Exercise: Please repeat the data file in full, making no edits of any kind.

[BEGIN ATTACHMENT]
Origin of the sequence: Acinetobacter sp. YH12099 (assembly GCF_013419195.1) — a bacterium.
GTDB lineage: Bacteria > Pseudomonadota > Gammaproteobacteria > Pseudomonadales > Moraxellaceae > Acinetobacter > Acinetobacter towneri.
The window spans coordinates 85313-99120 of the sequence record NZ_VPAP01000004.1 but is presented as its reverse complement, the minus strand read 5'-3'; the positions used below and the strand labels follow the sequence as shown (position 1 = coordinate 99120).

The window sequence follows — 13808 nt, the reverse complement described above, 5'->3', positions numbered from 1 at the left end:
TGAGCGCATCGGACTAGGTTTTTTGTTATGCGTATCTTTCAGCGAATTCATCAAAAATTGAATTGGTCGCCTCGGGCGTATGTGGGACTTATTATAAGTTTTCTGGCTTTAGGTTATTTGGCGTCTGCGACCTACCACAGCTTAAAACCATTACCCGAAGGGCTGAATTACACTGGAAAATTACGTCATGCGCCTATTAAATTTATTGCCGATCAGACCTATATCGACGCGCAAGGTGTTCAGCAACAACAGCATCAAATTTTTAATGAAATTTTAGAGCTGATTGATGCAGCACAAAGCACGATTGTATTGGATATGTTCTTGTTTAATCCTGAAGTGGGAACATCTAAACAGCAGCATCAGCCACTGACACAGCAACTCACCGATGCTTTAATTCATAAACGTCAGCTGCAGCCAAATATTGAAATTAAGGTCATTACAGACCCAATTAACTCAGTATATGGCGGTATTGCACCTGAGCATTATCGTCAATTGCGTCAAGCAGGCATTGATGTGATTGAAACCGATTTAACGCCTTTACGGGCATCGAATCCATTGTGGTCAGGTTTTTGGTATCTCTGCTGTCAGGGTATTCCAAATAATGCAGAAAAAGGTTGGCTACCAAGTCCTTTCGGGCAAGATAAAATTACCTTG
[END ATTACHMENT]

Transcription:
Origin of the sequence: Acinetobacter sp. YH12099 (assembly GCF_013419195.1) — a bacterium.
GTDB lineage: Bacteria > Pseudomonadota > Gammaproteobacteria > Pseudomonadales > Moraxellaceae > Acinetobacter > Acinetobacter towneri.
The window spans coordinates 85313-99120 of the sequence record NZ_VPAP01000004.1 but is presented as its reverse complement, the minus strand read 5'-3'; the positions used below and the strand labels follow the sequence as shown (position 1 = coordinate 99120).

The window sequence follows — 13808 nt, the reverse complement described above, 5'->3', positions numbered from 1 at the left end:
TGAGCGCATCGGACTAGGTTTTTTGTTATGCGTATCTTTCAGCGAATTCATCAAAAATTGAATTGGTCGCCTCGGGCGTATGTGGGACTTATTATAAGTTTTCTGGCTTTAGGTTATTTGGCGTCTGCGACCTACCACAGCTTAAAACCATTACCCGAAGGGCTGAATTACACTGGAAAATTACGTCATGCGCCTATTAAATTTATTGCCGATCAGACCTATATCGACGCGCAAGGTGTTCAGCAACAACAGCATCAAATTTTTAATGAAATTTTAGAGCTGATTGATGCAGCACAAAGCACGATTGTATTGGATATGTTCTTGTTTAATCCTGAAGTGGGAACATCTAAACAGCAGCATCAGCCACTGACACAGCAACTCACCGATGCTTTAATTCATAAACGTCAGCTGCAGCCAAATATTGAAATTAAGGTCATTACAGACCCAATTAACTCAGTATATGGCGGTATTGCACCTGAGCATTATCGTCAATTGCGTCAAGCAGGCATTGATGTGATTGAAACCGATTTAACGCCTTTACGGGCATCGAATCCATTGTGGTCAGGTTTTTGGTATCTCTGCTGTCAGGGTATTCCAAATAATGCAGAAAAAGGTTGGCTACCAAGTCCTTTCGGGCAAGATAAAATTACCTTG